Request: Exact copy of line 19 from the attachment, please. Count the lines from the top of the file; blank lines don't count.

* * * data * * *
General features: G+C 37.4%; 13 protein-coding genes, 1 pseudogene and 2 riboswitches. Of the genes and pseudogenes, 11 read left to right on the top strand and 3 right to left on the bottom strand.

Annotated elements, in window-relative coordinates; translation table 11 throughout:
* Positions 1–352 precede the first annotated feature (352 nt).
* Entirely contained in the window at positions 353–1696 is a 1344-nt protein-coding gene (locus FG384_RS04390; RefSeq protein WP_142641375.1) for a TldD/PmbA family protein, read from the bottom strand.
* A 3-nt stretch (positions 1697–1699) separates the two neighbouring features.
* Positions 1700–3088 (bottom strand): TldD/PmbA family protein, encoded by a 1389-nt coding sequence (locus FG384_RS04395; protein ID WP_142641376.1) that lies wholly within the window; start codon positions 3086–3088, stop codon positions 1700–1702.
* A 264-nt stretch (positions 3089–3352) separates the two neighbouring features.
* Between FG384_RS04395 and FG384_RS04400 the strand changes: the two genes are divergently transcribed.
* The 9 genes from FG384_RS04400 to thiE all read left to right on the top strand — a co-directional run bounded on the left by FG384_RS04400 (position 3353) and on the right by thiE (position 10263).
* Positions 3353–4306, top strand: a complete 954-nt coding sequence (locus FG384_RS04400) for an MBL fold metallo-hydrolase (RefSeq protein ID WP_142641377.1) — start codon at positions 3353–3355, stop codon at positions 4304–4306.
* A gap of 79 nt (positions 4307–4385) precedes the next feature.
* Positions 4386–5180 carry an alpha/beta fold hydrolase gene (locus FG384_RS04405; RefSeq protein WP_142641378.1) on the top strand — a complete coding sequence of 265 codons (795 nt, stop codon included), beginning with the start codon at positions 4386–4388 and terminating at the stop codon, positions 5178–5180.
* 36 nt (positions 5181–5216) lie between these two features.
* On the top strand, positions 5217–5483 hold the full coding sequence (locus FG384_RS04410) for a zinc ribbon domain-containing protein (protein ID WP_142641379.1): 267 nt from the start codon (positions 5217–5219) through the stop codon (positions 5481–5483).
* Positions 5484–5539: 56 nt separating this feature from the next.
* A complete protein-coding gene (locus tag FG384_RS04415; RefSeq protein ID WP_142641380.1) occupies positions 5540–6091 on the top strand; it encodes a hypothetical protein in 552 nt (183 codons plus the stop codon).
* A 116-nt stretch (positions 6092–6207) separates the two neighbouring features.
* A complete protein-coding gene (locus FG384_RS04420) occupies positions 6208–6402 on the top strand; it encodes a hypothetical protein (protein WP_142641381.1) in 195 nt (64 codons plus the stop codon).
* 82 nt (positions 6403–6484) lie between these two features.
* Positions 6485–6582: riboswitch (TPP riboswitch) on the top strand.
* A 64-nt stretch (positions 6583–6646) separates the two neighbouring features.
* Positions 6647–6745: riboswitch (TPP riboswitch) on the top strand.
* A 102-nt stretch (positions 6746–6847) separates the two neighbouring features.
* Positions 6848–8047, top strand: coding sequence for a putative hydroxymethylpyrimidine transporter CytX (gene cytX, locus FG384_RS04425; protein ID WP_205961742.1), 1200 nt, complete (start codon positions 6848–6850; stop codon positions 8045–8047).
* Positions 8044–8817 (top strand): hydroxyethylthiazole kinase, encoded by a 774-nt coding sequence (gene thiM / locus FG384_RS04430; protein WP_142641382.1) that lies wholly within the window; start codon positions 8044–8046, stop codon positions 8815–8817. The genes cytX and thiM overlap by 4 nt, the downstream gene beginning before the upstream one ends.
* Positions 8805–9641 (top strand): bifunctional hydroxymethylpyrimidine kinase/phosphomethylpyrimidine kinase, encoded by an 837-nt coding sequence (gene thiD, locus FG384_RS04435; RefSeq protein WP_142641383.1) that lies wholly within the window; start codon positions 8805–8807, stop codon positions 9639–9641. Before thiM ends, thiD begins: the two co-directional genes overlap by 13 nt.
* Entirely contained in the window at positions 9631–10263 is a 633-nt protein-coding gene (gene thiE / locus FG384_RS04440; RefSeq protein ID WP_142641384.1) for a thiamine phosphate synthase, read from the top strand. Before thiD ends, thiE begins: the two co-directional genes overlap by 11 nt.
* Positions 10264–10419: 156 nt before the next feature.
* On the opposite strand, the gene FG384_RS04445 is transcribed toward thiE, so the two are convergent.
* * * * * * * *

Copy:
* 82 nt (positions 6403–6484) lie between these two features.